all about ombudsmen

Ombudsmen are useful people when it comes to putting mistakes right. If you complain to an organisation and they don't sort things out then an ombudsman might be able to help. They are the people who are at the top of the complaints ladder and to whom you can turn for help when all else has failed.

There are over 20 ombudsmen in the United Kingdom and Ireland, and they all look into different kinds of complaints. To find out more about the different ombudsmen click here.

What does an ombudsman do?

Ombudsmen are independent, impartial and provide a free service. They investigate complaints that haven't been solved by the organisation complained against. Ombudsmen investigate complaints when something has been handled badly or unfairly, making someone suffer as a result. This is sometimes called maladministration. Examples might include unreasonable delay, rudeness, failure to follow proper procedures, bias, knowingly giving advice which is misleading or inadequate, and refusing to answer reasonable questions.

When an ombudsman investigates a complaint he or she can either uphold (find it in the favour of the person who has complained) or not uphold it (find that the organisation complained about has not behaved wrongly). The ombudsman can usually recommend redress: a sort of compensation for what has gone wrong.

To read some examples of maladministration and redress, click here.


Why are they called ombudsmen?

Ombudsman is a Swedish word and means representative or agent of the people. It is used for both men and women. Sweden had the first ombudsman in 1809 and other countries used the word when they appointed ombudsmen of their own.


Why should I learn about ombudsmen?

It is certainly useful to know about your own rights in case you have a complaint in the future which you want to take to an ombudsman. But the knowledge, activities and information on this website should also help you to develop skills you need for the Citizenship section of the National Curriculum. You can find out how ombudsmen fit into the way parliament and the criminal justice system work, and learn how to express your own complaint or concerns effectively.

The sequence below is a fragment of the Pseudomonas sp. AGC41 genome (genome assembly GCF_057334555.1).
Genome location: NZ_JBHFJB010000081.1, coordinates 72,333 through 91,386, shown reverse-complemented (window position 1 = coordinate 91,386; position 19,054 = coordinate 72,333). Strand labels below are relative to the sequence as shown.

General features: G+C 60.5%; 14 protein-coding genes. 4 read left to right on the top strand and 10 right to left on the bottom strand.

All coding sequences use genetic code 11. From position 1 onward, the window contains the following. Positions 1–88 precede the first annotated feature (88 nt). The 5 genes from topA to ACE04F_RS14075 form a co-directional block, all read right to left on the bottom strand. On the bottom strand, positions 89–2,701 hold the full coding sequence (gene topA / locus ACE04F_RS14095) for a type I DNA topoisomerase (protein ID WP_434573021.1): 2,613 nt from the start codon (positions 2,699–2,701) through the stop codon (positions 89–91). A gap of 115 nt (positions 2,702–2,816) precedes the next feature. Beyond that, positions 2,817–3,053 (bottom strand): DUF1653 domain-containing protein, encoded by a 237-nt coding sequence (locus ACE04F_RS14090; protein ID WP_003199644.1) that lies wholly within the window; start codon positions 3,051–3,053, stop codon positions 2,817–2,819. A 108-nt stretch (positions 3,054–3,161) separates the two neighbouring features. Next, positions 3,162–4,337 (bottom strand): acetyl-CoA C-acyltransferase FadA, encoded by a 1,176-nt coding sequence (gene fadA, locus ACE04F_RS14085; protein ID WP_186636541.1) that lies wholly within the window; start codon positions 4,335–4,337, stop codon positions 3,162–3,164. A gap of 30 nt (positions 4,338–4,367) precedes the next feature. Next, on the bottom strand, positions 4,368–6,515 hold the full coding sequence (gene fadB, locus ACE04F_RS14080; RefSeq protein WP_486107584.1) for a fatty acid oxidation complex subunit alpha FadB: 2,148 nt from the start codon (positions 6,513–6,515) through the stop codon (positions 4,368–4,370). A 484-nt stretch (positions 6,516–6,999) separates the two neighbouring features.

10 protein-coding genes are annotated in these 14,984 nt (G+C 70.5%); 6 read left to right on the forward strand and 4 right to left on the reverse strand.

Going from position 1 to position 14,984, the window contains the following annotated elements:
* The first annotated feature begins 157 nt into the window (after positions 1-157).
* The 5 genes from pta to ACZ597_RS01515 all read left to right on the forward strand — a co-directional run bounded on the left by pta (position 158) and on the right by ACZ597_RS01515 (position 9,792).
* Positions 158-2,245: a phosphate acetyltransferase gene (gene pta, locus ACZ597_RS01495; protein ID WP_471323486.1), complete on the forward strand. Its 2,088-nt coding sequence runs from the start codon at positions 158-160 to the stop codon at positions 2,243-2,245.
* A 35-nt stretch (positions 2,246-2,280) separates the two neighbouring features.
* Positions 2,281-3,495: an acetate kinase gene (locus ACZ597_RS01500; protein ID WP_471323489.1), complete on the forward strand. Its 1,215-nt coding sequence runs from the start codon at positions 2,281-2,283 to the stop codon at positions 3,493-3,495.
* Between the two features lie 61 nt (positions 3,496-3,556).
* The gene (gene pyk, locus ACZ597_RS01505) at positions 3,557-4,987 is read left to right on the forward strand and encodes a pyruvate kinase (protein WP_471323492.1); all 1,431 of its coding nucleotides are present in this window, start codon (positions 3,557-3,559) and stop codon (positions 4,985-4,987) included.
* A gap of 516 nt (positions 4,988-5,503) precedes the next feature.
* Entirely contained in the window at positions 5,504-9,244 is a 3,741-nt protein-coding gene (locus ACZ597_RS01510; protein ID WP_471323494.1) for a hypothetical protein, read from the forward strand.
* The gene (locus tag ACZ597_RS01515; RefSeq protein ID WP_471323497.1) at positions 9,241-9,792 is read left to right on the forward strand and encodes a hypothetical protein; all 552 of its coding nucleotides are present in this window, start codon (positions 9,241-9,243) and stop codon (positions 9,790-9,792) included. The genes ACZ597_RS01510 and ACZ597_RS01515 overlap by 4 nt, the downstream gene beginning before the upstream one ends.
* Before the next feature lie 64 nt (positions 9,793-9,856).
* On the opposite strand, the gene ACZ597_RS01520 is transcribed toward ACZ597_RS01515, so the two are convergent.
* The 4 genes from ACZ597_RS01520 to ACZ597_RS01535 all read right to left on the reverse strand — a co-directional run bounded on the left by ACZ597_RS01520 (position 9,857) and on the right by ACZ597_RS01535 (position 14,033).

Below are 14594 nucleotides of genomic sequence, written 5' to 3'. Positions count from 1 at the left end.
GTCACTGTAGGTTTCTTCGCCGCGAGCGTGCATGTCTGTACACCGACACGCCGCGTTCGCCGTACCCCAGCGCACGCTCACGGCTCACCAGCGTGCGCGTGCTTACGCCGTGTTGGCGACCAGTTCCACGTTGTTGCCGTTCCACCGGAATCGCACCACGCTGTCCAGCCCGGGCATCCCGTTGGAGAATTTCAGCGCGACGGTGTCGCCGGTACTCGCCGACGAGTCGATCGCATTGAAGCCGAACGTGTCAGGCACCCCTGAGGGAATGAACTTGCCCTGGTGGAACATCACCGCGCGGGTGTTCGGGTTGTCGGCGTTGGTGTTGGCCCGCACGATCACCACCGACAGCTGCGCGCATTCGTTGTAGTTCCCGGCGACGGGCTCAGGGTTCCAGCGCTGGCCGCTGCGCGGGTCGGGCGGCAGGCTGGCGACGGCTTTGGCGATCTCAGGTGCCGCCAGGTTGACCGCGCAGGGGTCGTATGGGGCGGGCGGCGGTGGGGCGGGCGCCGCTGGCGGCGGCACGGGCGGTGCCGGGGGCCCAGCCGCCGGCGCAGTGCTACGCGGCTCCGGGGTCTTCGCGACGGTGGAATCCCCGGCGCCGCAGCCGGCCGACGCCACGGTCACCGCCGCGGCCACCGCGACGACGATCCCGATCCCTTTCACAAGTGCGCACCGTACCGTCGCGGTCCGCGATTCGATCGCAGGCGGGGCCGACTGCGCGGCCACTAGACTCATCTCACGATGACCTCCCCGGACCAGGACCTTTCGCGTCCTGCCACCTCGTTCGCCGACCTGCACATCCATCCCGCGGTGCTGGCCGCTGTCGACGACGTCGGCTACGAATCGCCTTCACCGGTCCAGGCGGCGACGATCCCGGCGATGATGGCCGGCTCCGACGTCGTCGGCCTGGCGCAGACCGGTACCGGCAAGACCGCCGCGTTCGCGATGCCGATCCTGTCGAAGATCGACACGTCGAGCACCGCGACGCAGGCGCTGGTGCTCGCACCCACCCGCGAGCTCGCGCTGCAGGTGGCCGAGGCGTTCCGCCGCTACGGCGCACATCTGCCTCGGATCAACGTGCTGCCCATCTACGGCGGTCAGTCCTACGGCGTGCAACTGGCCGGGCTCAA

Can anyone who looks at complaints be an ombudsman?
No, ombudsmen in the UK and Ireland have their own organisation called the British and Irish Ombudsman Association (OA). In order to be recognised by OA an ombudsman scheme has to meet four conditions.
These are:
Independence from the organisations the ombudsman has the power to investigate. It is very important that ombudsmen are independent. This means that they can look at your complaint without bias;
Effectiveness. This means that an ombudsman's findings should be acted upon and not ignored;
Fairness. This means that the ombudsman does not favour either the complainant or the organisation complained about; and
Public accountability. This is achieved in different ways. Some ombudsmen publish anonymised results of their investigations, either individual reports or summaries in their Annual Reports. The Parliamentary and Health Service Ombudsman reports to Parliament on her work.

Can the ombudsman investigate anything I disagree with?

No, ombudsmen have rules about the things that they can investigate. These rules set the framework for what they cannot do; for what they can and cannot investigate and what powers they have after an investigation. Most ombudsmen have been set up by statute (law) but others have been set up voluntarily by the sector that they investigate.


How do I find out more about different types of ombudsmen and their jurisdiction?

The best place to start when looking for information about ombudsmen is the OA website at www.bioa.org.uk. Here you will find links to individual ombudsmen's websites and more general information about ombudsmen and their work. You will also find a list of all the ombudsmen in the UK and Ireland, as well as a number of other organisations which investigate complaints.